(CBS News) An emotional, handwritten letter from an emergency room doctor is inspiring millions of people, after a family posted it online earlier this week. The letter is addressed to the husband of a breast cancer patient who was admitted to the New York Presbyterian emergency room last December.
After learning of the woman's passing, the doctor wrote:
"In my twenty years as a doctor in the Emergency Room, I have never written to a patient or a family member, as our encounters are typically hurried and do not always allow for more personal interaction ... However, in your case, I felt a special connection to your wife, who was so engaging and cheerful in spite of her illness and trouble breathing ... I am sorry for your loss and I hope you can find comfort in the memory of your wife's great spirit and of your loving bond. My heartfelt condolences go out to you and your family."
The woman's son posted the letter on the website Reddit, and now more than 2 million people have been touched by a doctor's rare and emotional words
Dr. Jon LaPook, CBS News medical correspondent, calls this letter "pretty unusual" especially after his experiences a resident in the same hospital's emergency room at the start of his career. He also sites the level of care that went into handwriting a letter, getting a stamp, and mailing it as clear example of how unique this letter is and its "level of compassion."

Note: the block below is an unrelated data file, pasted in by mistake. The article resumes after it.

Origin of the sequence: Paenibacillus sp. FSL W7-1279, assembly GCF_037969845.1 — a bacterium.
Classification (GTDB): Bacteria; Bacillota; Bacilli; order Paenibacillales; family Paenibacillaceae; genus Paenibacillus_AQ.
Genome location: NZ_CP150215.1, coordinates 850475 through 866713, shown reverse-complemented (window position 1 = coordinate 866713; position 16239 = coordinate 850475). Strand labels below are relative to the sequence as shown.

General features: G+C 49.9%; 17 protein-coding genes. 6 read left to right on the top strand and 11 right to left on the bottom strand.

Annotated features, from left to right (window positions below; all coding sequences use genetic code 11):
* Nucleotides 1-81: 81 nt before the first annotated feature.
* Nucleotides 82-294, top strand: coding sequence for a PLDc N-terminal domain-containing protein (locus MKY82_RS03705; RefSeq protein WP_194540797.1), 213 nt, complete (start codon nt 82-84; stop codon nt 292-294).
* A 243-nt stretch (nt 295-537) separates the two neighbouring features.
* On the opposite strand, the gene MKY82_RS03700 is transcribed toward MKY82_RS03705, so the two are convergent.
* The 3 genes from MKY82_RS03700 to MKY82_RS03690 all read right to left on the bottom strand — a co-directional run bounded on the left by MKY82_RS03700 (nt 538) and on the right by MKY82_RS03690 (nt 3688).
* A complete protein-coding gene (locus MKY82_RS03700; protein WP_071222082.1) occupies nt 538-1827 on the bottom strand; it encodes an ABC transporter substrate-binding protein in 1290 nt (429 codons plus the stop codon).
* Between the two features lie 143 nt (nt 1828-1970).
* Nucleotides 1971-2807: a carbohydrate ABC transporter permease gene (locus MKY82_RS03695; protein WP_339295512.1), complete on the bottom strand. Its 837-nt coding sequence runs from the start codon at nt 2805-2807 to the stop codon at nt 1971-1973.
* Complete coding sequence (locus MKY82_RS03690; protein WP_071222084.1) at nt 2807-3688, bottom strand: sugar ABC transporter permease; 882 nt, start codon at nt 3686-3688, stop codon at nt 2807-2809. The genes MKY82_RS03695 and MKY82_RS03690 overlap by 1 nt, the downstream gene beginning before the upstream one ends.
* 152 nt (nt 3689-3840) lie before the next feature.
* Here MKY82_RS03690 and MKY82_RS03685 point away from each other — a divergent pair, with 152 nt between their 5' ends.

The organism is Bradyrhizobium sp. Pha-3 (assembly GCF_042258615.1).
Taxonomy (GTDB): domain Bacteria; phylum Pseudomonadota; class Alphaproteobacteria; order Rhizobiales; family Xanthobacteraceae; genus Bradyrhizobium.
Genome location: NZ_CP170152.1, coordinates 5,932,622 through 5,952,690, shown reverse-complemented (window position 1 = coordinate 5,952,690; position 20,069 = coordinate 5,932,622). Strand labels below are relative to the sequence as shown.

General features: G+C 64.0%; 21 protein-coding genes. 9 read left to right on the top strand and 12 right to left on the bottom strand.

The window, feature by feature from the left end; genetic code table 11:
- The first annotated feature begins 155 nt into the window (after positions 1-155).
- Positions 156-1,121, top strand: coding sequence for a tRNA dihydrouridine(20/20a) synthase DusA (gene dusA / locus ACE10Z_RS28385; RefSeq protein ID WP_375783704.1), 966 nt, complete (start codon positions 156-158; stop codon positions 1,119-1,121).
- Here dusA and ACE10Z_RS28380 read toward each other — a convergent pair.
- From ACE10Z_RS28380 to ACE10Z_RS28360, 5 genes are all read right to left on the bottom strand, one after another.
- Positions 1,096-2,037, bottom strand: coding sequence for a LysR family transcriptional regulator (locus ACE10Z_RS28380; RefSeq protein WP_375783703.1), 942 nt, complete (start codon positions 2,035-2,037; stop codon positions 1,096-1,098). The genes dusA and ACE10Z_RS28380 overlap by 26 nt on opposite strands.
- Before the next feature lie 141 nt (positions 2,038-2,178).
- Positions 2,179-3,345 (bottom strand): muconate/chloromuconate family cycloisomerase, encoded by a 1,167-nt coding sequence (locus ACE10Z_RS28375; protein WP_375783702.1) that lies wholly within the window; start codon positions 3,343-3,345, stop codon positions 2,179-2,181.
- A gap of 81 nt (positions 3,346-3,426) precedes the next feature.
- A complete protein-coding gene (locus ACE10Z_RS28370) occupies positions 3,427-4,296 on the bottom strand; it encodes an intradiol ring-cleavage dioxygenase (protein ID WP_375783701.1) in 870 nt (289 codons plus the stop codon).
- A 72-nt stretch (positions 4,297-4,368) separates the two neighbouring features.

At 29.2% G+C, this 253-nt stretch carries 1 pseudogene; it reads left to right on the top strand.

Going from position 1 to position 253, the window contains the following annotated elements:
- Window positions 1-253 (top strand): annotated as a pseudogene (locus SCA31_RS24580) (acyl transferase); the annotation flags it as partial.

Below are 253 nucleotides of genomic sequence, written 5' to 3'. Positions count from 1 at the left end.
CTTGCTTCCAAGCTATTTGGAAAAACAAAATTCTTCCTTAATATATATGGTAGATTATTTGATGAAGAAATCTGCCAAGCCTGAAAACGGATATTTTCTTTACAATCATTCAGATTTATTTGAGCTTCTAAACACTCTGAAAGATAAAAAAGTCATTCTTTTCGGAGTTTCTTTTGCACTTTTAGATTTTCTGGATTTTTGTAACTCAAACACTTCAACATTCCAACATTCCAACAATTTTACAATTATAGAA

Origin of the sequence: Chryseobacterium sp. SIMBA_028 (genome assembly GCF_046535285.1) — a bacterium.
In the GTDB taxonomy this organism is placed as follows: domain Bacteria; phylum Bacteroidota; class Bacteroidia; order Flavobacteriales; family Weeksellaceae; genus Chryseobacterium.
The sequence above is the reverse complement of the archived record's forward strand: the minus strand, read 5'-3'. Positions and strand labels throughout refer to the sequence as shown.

LaPook told "CBS News This Morning: Saturday" hosts Anthony Mason and Rebecca Jarvis that he tries, and he teacheshis students, to put up a bit of a wall between his patients and himself. He says that he'd rather err on the side of the "wall being too thin" in order to have those relationships with patients, but doctors need to be careful of their well-being too.
He shared that he can still remember the first patient who died. "I can tell you the name of the person over 30 years later. Hopefully you never get to the point where it doesn't mean anything to you," said LaPook.
He also explained that there are very different interactions between primary doctors, or specialists and a physician you'd see in an emergency room. Doctors in an ER only see you for a brief amount of time, while treating physicians can have decades-long relationships with patients. He emphasized that it's important to see a doctor that you feel cares about you.
"I think patients should expect a certain level of understanding and compassion with their doctors, and I think patients are afraid to fire their doctors," he said. "In your general life, if your doctor is not connecting with you, and you feel that they aren't feeling your pain a little bit then maybe its time to find a new doctor."